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. a find in the war of drugs. authorities shut down a tunnel between the u.s. and mexico >> a deadly storm system creating problems across the country as it dumps a foot of rain in some parts leading to severe flooding. . >>> welcome to al jazeera america. there are new revelations about just how far the national security agency has gone to spy on internet users. revelations that have reportedly led twitter to set up new types of enciption to protect messages from snoops, something google spent millions doing. facebook is trying to stay a step ahead. now the senate intelligence committee is set to tighten the rules. >> these are the slides leaked by whistleblower edward snowden in june. as long as the national security agency or the federal bureau of investigation are 51% sure that the user is foreign, their emails, audio and video chats, photographs and documents are all theirs for the searching. this >> carefully worded denials followed from the companies, arguing that they give specific information to the u.s. government as legally required on a case-by-case basis. these assurances have
of the station and this is one of the most commonly used systems in use right now mostly in north america developed by the city of montreal and also in use in london and melbou r.n. e and minnesota and boston san francisco bay area and soon to be in use in vancouver portland and seattle and so this system was designed in montreal to be seasonal so as a result it's a portable and modular system. what that means here we can deploy them quickly and easily without doing any excavation it simplifies deployment significantly they are battery powered using solar and as mentioned there's no excavation they are not even bolted down they are held down by their own considerable weight and the basic components consist of panels com prize -- there's a kiosk on there people that welcome up with a credit card and get a membership and one other i think one of the challenges i'll say so far the biggest challenge we've had and they have had this in other cities is communicating how the pricing for bicycle riding works so 2 tiers and in order to use this system you have to be a member so i'm an annual memb
water they consume. >> the storage which is using tap water which you are going to encourage. >> right. of course at the puc we recommend that you store our wonderful delicious tap water. it's free. it comes out of the tap and you can store it in any plastic container, a clean plastic container for up to 6 months. so find a container, fill it with water and label it and rotate it out. i use it to water my garden. >> of course everyone has plastic bottles which we are not really promoting but it is a common way to store it. >> yes. it's an easy way to pick up bottles to store it. just make sure you check the label. this one says june 2013. so convenient you have an end date on it. >> and there are other places where people have water stored in their houses. >> sure. if you have a water heater or access to the water heater to your house, you can drink that water and you can also drink the water that the in the tank of your toilet. ; not the bowl but in your tank. in any case if you are not totally sure about the age of your water or if you are not sure about it being totally clean, you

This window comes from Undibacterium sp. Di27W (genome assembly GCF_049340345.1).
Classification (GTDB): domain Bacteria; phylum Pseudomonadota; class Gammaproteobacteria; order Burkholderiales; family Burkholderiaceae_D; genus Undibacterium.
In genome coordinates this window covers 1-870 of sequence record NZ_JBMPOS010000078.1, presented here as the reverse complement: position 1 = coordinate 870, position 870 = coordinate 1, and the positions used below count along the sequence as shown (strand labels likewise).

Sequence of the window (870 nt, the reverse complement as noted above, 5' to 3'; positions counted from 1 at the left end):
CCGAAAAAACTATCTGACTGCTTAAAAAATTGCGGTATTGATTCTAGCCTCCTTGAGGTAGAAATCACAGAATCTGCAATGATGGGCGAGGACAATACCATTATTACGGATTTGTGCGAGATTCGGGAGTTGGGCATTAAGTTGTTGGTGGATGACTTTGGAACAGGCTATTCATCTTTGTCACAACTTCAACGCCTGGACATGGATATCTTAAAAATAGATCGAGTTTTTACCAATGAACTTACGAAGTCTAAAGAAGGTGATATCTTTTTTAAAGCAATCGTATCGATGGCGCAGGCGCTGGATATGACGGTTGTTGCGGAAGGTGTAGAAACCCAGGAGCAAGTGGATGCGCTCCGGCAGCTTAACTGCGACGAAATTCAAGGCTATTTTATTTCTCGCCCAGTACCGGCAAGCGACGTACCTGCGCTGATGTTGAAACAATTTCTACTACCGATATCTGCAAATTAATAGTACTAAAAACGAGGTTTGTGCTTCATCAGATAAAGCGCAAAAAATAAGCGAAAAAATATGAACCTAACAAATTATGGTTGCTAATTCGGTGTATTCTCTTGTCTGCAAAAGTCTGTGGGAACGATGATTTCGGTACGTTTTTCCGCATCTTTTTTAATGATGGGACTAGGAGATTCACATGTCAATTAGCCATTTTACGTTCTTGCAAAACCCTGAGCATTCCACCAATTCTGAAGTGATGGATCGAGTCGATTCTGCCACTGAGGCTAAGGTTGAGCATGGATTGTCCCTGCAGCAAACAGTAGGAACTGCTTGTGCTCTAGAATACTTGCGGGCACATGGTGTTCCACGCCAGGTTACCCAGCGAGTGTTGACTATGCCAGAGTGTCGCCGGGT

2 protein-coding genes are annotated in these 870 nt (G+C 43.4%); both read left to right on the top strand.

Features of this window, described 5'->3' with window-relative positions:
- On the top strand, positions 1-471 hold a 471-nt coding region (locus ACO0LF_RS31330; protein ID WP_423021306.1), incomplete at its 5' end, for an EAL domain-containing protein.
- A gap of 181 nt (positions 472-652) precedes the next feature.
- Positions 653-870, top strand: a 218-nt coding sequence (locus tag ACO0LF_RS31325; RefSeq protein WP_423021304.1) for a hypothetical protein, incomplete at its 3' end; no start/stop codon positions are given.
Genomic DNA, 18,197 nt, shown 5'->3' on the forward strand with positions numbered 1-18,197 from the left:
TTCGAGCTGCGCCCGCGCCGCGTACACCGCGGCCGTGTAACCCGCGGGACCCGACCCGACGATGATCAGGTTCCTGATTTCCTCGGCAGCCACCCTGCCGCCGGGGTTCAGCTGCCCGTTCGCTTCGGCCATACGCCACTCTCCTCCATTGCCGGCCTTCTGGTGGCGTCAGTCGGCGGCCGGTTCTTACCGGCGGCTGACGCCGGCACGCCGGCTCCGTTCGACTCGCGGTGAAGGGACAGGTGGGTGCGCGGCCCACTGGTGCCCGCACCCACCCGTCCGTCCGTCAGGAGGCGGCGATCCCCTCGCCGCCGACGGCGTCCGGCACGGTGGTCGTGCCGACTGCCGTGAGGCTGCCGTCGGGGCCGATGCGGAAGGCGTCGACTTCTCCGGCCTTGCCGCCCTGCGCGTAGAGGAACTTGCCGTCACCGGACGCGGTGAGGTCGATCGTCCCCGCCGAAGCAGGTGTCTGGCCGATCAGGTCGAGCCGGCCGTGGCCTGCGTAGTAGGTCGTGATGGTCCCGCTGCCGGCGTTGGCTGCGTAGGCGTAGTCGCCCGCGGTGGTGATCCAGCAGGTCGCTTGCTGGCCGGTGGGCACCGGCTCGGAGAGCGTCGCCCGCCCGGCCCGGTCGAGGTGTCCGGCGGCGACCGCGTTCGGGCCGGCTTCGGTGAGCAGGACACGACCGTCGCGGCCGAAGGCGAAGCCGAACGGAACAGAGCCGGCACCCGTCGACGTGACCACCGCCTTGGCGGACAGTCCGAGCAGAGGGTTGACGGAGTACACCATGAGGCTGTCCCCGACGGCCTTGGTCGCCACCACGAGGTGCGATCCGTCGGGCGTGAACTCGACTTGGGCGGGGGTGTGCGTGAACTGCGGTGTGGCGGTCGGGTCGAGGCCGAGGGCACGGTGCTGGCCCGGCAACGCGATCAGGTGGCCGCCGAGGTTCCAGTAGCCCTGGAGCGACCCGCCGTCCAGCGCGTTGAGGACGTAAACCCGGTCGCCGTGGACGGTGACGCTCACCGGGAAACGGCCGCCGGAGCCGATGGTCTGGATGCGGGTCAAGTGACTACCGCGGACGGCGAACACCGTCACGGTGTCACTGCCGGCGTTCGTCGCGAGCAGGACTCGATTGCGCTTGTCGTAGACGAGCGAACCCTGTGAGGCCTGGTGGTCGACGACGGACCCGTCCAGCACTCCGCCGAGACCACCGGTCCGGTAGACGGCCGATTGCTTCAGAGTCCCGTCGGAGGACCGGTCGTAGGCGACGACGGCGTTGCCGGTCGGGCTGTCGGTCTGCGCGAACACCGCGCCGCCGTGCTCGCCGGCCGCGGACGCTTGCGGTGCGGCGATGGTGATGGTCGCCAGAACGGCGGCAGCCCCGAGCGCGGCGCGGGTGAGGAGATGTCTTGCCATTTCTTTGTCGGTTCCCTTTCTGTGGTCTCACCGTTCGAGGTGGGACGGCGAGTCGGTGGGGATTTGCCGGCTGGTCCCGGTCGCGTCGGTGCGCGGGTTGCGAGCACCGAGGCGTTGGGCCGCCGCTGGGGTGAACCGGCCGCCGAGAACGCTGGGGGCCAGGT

program, iran and six world powers including the u.s. are at the table in geneva. if all goes well this could set the stage for nuclear disarmament. inside story is coming up next, for news updates from around the world, head to aljazeera.com. warm street is all a bitter over twitter, just because you tweet doesn't mean you will geoff it. the ins and outs of the i.p.o. game, is tonight's inside story. hello. when the opening bell rang on wall street today, twitter insiders became multimillionaires in an instant. there are 230 active users so the offering price each tweeter is worth $78 but of course that's not how it works. tonight, we will explore the high stakes high profile world of the i.p.o., but first, this background. >> twitter is the web's micro blogging and social networking phenom, internet suffers log on to read, post, and share their thoughts. the more than 230 million users colludes heads of state. >> there you go, my tweet has been posted. that's what i'm talking about. >> countless celebrities. and political activists. some that even started a revolution all with an
. >> the fed used to have reserves and one of the changes is that now they can pay it and they look at the new tool of the interest rate. >> and number of people to put this in context a number of people have been arguing one of the problems in terms of funding investment in the private sector is that the fed is taking the money out of the system by paying interest on reserves. i think there is very little evidence that that is the case created the design of the policy was primarily to make sure that there was control over the rate to keep the fund rate is much narrower than they had been. remember that as a time when it was all over the place. it seemed to have worked quite effectively, and i think the evidence to that policy is pretty positive. the evidence against it in terms of its long-term effect is minimal. that doesn't mean that it couldn't be used to harm the private sector by taking the money out of the economy because they have discretion on the rate by which it pays for those funds obviously by the race that would be too high you could do a lot of damage but i don't think there is